Causes | Incontinence
Alcohol and The Impact It Has on Your Bladder and Bowels
Everyone enjoys an alcoholic drink or two. Whether it’s wine with dinner, whiskey with friends, or sweet, cold champagne on New Year’s Eve, most of us enjoy a tipple (or two or three!) every now and then. The problem with alcohol is not that we drink it; rather, it’s how much we actually drink.
And when excess alcohol is consumed over an extended period, its negative consequences can be devastating to our health and well-being.
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Alcohol and urinary tract and kidney infections
What’s the problem with concentrated urine?
It wreaks havoc on your urinary tract. Concentrated urine sits in the bladder, and it can cause irritation and inflammation in the lining of your bladder. You are far more likely to develop a urinary tract infection (UTIs) if your urine is concentrated, which can also spread to your kidneys.
UTIs cause burning, pain, or pressure when you urinate; frequent urination; and an urge to urinate right away. Cystitis is one of the symptoms of a bladder infection and is causes the inflammation and swelling of the lining in your bladder. You might feel sharp pain, see blood in your urine, and experience increased urgency or frequency.
According to the National Institute of Diabetes and Digestive and Kidney Diseases, urinary tract infections are one of the most common bacterial infections in women.
If you notice these symptoms, see your doctor right away!
These issues can really damage your quality of life, and prevent you from travelling, socialising, and a healthy sex life. The best prevention for urinary tract infections is to drink plenty of water and clear fluids; you should also avoid the excessive consumption of alcohol.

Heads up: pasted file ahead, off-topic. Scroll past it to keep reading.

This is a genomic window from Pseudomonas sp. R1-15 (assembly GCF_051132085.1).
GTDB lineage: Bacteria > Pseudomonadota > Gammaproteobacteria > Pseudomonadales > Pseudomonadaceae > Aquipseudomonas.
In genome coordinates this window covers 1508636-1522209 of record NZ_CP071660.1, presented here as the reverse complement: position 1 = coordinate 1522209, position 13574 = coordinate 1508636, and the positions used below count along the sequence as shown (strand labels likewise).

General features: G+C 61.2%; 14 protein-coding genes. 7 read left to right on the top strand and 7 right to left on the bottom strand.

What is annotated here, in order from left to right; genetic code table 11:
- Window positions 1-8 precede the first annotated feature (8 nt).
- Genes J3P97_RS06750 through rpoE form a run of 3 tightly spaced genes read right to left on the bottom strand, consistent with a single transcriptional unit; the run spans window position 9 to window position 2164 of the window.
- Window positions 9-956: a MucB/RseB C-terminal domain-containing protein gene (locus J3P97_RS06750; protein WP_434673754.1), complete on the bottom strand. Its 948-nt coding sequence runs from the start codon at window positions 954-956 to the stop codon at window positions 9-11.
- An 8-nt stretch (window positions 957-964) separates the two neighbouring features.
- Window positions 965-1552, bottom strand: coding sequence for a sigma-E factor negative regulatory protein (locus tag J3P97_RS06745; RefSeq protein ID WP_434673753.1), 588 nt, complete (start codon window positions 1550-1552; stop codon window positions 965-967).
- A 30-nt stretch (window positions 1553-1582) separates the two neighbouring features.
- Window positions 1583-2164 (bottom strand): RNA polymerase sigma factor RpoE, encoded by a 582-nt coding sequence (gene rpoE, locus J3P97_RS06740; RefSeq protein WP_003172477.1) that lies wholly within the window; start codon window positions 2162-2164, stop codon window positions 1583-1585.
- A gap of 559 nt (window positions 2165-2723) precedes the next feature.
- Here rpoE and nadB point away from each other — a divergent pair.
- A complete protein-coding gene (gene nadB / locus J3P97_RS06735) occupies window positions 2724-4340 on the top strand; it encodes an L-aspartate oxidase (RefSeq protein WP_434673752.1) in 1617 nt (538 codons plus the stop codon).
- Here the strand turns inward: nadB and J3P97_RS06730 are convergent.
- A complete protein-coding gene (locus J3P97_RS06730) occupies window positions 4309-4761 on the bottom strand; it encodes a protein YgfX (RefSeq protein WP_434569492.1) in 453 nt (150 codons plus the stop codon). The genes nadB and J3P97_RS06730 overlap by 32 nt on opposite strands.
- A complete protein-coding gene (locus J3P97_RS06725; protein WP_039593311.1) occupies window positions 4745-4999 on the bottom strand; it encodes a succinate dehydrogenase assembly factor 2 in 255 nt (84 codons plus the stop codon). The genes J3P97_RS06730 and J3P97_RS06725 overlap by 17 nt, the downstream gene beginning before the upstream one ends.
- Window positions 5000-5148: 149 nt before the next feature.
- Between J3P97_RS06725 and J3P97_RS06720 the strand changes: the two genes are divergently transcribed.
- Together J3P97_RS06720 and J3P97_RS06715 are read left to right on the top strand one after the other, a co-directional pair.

Alcohol and Your Bowels
Alcohol can cause either constipation or diarrhoea in different people, and sometimes one right after another for others!
Learn more about it in Bowel incontinence guide
Alcohol and Bowel Conditions
For those with irritable bowel syndrome (IBS), Crohn’s Disease or ulcers, alcohol can cause a huge uptick in symptoms. Alcohol is particularly nasty for people with diarrhoea caused by IBS, and it can trigger an attack that can last for days. The body views the alcohol as a caustic substance, and for those with IBS the results can be prolonged and painful.
In addition to causing problems for people with existing bowel and bladder problems, alcohol greatly increases one’s risk of developing bowel cancer. One of the most commonly diagnosed cancers in the UK, almost 42,000 people were diagnosed with bowel cancer (also known as colorectal cancer) in 2014 alone.
While causes and factors that can lead to a diagnosis of bowel cancer are varied, increased alcohol consumption is one of the most commonly cited causes. If you are a heavy regular drinker, you are putting yourself at risk of cancer.